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European Union officials will next week propose capping financial sector pay awards above E500,000 (£422,000), accountancy firm PwC said on Friday, suggesting the world’s most stringent curbs will affect far more bankers than previous rules.

The European Banking Authority will reveal next week for the first time the level of its planned bonus cap. It justifies it as a way of recouping the billions in help banks received from governments and central banks to stay afloat in the crisis and to stop cash going back into the pockets of people accused of creating the crash through excessive risk-taking once balance sheets recover.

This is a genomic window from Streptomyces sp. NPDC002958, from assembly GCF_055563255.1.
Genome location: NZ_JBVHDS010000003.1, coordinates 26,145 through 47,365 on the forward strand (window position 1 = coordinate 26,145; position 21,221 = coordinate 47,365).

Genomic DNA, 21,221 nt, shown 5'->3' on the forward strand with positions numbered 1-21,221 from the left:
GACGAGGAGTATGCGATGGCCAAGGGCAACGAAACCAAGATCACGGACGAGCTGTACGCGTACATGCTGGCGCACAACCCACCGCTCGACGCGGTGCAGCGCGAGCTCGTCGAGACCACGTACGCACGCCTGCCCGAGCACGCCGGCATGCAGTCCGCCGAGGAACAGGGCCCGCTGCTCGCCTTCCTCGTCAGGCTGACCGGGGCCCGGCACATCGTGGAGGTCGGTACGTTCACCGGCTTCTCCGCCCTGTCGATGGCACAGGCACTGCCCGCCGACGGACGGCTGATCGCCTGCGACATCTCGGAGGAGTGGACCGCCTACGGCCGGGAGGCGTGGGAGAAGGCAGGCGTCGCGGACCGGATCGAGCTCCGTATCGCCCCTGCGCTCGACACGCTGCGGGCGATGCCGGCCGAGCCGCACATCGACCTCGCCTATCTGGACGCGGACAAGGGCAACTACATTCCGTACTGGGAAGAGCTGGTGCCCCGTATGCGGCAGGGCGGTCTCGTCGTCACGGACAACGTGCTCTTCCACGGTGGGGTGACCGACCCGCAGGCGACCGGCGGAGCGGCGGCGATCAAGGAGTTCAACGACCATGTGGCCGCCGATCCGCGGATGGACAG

But Peter Snowdon, a financial services lawyer at Norton Rose in London, said clients had already been calling him up to ask about the implications and said it would have “significant implications for European business”.

Jon Terry, a partner at PwC, said the E500,000 threshold would increase the number of staff subject to bonus capping by as much as 10 times for some investment banks operating in London in comparison with current UK rules.

“This will create a major challenge for banks as to how they reward their staff,” Mr Terry said.

At Barclays where 1,338 staff were paid £500,000 or more last year according to the bank’s annual report for 2012, at least three times as many people would be caught out than under previous definitions of “code staff”.

In March the EU approved a new law barring bankers from awarding themselves payouts worth more than their salary, by far the world’s most stringent curb on financial sector pay.